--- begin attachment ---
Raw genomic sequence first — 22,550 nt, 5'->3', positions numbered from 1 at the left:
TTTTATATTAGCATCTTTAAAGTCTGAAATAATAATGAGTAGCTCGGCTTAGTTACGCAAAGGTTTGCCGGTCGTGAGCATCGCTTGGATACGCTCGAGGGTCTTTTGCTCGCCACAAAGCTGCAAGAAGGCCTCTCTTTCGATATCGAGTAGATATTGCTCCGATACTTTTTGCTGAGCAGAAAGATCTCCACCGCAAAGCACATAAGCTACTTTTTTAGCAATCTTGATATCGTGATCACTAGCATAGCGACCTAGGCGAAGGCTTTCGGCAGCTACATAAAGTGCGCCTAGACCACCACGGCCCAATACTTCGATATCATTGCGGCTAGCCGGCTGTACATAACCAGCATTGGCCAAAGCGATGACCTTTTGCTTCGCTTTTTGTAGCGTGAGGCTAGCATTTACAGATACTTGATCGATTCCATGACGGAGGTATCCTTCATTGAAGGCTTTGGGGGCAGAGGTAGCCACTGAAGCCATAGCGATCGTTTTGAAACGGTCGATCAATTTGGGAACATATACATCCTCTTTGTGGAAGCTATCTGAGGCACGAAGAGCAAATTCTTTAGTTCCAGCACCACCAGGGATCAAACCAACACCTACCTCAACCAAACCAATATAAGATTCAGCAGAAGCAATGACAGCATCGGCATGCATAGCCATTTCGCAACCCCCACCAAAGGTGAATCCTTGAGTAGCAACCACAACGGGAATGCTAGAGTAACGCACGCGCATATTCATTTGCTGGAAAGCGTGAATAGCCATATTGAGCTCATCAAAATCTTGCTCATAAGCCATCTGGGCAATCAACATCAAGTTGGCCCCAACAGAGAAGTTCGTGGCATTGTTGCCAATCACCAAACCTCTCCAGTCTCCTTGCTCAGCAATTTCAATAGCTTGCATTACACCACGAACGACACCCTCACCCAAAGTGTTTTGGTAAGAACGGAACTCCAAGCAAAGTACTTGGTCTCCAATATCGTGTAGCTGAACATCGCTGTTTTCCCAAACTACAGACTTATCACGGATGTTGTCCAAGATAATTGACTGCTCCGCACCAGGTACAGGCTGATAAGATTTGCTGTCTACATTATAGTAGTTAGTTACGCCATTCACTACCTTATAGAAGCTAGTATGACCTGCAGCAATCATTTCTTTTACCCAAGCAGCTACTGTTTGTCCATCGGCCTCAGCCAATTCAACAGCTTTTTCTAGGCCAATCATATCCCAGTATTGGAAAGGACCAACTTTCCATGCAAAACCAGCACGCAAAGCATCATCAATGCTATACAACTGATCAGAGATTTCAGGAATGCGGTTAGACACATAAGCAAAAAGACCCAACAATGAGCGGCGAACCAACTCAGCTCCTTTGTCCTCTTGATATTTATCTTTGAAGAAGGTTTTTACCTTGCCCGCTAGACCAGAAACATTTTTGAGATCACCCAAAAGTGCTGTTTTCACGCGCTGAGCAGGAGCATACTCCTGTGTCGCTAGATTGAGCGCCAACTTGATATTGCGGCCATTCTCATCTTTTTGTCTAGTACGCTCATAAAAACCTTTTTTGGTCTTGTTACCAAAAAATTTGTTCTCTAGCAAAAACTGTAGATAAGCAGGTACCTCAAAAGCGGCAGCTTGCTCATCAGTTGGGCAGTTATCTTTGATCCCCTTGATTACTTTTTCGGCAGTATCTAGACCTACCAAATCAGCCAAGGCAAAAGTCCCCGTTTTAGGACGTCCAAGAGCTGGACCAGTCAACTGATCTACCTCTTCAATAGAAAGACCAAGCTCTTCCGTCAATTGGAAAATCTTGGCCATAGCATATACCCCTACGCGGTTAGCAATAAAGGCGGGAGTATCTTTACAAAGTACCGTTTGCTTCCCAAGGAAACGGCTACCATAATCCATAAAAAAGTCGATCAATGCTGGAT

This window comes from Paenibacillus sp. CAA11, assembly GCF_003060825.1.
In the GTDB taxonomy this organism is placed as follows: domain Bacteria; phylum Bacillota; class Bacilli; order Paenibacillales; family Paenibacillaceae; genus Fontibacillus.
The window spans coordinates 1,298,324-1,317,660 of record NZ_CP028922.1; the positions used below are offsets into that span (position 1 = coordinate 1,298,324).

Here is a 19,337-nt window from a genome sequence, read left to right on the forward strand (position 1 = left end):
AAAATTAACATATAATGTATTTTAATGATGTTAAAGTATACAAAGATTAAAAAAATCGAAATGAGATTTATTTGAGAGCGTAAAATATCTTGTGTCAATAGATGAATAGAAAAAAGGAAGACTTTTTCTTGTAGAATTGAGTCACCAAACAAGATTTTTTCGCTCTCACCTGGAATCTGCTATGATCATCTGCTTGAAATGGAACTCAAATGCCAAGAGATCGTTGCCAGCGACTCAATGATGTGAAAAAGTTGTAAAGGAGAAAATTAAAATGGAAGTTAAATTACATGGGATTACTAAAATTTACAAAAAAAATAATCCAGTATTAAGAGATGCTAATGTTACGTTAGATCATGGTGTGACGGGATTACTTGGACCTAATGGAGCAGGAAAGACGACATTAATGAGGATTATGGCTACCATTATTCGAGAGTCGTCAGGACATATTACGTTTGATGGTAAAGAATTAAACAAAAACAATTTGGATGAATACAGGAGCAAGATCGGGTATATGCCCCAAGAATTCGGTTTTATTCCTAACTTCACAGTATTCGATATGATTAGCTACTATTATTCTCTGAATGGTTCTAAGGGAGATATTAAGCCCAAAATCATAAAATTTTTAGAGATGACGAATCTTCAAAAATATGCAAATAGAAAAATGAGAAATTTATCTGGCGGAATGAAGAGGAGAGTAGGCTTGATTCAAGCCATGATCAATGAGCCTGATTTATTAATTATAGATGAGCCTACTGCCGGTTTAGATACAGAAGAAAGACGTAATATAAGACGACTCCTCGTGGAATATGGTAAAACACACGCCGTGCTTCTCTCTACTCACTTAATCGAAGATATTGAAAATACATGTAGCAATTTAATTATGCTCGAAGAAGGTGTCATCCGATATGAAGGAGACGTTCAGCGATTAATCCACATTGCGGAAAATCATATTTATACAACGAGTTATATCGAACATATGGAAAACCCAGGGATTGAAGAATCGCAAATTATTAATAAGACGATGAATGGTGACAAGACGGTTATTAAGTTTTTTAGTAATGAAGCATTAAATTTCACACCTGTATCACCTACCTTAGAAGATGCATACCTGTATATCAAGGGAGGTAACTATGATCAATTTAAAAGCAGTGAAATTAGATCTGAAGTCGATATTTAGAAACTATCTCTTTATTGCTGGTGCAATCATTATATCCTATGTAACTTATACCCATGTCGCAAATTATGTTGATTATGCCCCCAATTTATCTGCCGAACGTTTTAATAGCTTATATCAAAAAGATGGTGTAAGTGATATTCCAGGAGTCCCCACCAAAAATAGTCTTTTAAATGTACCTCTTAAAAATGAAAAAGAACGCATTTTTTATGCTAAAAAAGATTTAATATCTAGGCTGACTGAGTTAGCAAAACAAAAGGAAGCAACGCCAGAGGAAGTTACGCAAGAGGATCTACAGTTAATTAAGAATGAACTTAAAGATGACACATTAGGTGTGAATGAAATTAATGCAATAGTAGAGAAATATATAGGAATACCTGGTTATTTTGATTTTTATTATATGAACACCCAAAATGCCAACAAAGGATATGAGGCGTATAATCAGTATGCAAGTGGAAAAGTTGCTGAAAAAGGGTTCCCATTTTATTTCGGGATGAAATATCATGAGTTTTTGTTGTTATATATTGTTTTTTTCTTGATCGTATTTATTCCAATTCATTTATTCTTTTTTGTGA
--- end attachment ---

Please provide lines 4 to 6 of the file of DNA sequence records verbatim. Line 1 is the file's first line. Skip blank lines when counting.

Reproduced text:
In the GTDB taxonomy this organism is placed as follows: domain Bacteria; phylum Bacillota; class Bacilli; order Paenibacillales; family Paenibacillaceae; genus Fontibacillus.
The window spans coordinates 1,298,324-1,317,660 of record NZ_CP028922.1; the positions used below are offsets into that span (position 1 = coordinate 1,298,324).

Here is a 19,337-nt window from a genome sequence, read left to right on the forward strand (position 1 = left end):